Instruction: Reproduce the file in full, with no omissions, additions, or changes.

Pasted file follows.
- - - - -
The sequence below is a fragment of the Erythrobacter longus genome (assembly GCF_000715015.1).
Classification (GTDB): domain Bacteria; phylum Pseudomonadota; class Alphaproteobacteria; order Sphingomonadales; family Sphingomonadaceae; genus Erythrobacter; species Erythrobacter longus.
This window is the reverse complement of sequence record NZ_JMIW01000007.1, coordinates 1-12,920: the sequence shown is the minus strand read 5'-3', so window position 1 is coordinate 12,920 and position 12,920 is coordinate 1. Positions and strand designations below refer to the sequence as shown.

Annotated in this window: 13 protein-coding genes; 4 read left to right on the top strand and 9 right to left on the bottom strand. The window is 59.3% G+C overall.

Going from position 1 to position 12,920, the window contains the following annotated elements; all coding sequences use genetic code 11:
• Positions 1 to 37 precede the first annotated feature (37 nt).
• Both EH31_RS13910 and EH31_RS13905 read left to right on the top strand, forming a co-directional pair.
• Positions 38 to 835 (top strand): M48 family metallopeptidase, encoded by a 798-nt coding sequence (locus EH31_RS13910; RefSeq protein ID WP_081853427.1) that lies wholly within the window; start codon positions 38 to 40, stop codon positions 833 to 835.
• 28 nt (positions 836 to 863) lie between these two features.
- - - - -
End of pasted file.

The sequence below is a fragment of the Erythrobacter longus genome (assembly GCF_000715015.1).
Classification (GTDB): domain Bacteria; phylum Pseudomonadota; class Alphaproteobacteria; order Sphingomonadales; family Sphingomonadaceae; genus Erythrobacter; species Erythrobacter longus.
This window is the reverse complement of sequence record NZ_JMIW01000007.1, coordinates 1-12,920: the sequence shown is the minus strand read 5'-3', so window position 1 is coordinate 12,920 and position 12,920 is coordinate 1. Positions and strand designations below refer to the sequence as shown.

Annotated in this window: 13 protein-coding genes; 4 read left to right on the top strand and 9 right to left on the bottom strand. The window is 59.3% G+C overall.

Going from position 1 to position 12,920, the window contains the following annotated elements; all coding sequences use genetic code 11:
• Positions 1 to 37 precede the first annotated feature (37 nt).
• Both EH31_RS13910 and EH31_RS13905 read left to right on the top strand, forming a co-directional pair.
• Positions 38 to 835 (top strand): M48 family metallopeptidase, encoded by a 798-nt coding sequence (locus EH31_RS13910; RefSeq protein ID WP_081853427.1) that lies wholly within the window; start codon positions 38 to 40, stop codon positions 833 to 835.
• 28 nt (positions 836 to 863) lie between these two features.